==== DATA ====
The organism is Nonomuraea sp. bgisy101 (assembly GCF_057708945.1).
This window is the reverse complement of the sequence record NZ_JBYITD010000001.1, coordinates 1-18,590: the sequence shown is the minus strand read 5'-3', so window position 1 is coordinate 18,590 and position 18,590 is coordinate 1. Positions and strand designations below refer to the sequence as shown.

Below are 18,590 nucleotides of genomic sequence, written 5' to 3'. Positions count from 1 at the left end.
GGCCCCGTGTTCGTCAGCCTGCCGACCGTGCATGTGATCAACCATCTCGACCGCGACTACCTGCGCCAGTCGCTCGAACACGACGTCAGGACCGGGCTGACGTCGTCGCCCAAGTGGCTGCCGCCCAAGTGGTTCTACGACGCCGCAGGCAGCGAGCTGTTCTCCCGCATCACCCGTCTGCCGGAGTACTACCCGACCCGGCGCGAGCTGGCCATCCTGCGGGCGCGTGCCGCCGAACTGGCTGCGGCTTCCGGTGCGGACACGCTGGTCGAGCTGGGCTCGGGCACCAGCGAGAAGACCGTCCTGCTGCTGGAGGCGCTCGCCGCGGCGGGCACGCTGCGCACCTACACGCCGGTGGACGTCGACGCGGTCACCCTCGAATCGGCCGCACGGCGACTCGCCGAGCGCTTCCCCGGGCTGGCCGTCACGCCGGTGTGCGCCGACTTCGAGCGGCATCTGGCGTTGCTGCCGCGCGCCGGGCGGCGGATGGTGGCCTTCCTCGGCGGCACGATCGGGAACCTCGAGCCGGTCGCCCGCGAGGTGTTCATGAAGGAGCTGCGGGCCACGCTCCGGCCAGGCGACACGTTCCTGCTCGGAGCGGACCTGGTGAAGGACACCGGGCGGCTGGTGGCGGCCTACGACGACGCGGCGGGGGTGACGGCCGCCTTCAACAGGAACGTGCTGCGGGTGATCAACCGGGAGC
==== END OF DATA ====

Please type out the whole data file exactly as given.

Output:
The organism is Nonomuraea sp. bgisy101 (assembly GCF_057708945.1).
This window is the reverse complement of the sequence record NZ_JBYITD010000001.1, coordinates 1-18,590: the sequence shown is the minus strand read 5'-3', so window position 1 is coordinate 18,590 and position 18,590 is coordinate 1. Positions and strand designations below refer to the sequence as shown.

Below are 18,590 nucleotides of genomic sequence, written 5' to 3'. Positions count from 1 at the left end.
GGCCCCGTGTTCGTCAGCCTGCCGACCGTGCATGTGATCAACCATCTCGACCGCGACTACCTGCGCCAGTCGCTCGAACACGACGTCAGGACCGGGCTGACGTCGTCGCCCAAGTGGCTGCCGCCCAAGTGGTTCTACGACGCCGCAGGCAGCGAGCTGTTCTCCCGCATCACCCGTCTGCCGGAGTACTACCCGACCCGGCGCGAGCTGGCCATCCTGCGGGCGCGTGCCGCCGAACTGGCTGCGGCTTCCGGTGCGGACACGCTGGTCGAGCTGGGCTCGGGCACCAGCGAGAAGACCGTCCTGCTGCTGGAGGCGCTCGCCGCGGCGGGCACGCTGCGCACCTACACGCCGGTGGACGTCGACGCGGTCACCCTCGAATCGGCCGCACGGCGACTCGCCGAGCGCTTCCCCGGGCTGGCCGTCACGCCGGTGTGCGCCGACTTCGAGCGGCATCTGGCGTTGCTGCCGCGCGCCGGGCGGCGGATGGTGGCCTTCCTCGGCGGCACGATCGGGAACCTCGAGCCGGTCGCCCGCGAGGTGTTCATGAAGGAGCTGCGGGCCACGCTCCGGCCAGGCGACACGTTCCTGCTCGGAGCGGACCTGGTGAAGGACACCGGGCGGCTGGTGGCGGCCTACGACGACGCGGCGGGGGTGACGGCCGCCTTCAACAGGAACGTGCTGCGGGTGATCAACCGGGAGC